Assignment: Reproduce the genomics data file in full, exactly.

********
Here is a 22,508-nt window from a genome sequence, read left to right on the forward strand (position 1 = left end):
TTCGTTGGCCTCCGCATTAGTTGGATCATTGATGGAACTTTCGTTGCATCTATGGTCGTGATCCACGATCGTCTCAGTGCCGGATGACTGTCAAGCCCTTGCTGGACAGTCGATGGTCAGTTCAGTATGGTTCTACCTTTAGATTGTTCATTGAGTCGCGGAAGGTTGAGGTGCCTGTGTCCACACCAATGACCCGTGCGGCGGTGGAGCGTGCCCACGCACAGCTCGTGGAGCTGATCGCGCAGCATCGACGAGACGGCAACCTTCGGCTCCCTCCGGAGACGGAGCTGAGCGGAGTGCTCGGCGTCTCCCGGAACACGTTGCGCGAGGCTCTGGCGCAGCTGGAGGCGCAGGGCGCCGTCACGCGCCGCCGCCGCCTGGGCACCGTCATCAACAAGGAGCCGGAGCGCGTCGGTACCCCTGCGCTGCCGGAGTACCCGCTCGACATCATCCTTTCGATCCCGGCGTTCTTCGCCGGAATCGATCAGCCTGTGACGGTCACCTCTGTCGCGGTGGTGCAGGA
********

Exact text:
Here is a 22,508-nt window from a genome sequence, read left to right on the forward strand (position 1 = left end):
TTCGTTGGCCTCCGCATTAGTTGGATCATTGATGGAACTTTCGTTGCATCTATGGTCGTGATCCACGATCGTCTCAGTGCCGGATGACTGTCAAGCCCTTGCTGGACAGTCGATGGTCAGTTCAGTATGGTTCTACCTTTAGATTGTTCATTGAGTCGCGGAAGGTTGAGGTGCCTGTGTCCACACCAATGACCCGTGCGGCGGTGGAGCGTGCCCACGCACAGCTCGTGGAGCTGATCGCGCAGCATCGACGAGACGGCAACCTTCGGCTCCCTCCGGAGACGGAGCTGAGCGGAGTGCTCGGCGTCTCCCGGAACACGTTGCGCGAGGCTCTGGCGCAGCTGGAGGCGCAGGGCGCCGTCACGCGCCGCCGCCGCCTGGGCACCGTCATCAACAAGGAGCCGGAGCGCGTCGGTACCCCTGCGCTGCCGGAGTACCCGCTCGACATCATCCTTTCGATCCCGGCGTTCTTCGCCGGAATCGATCAGCCTGTGACGGTCACCTCTGTCGCGGTGGTGCAGGA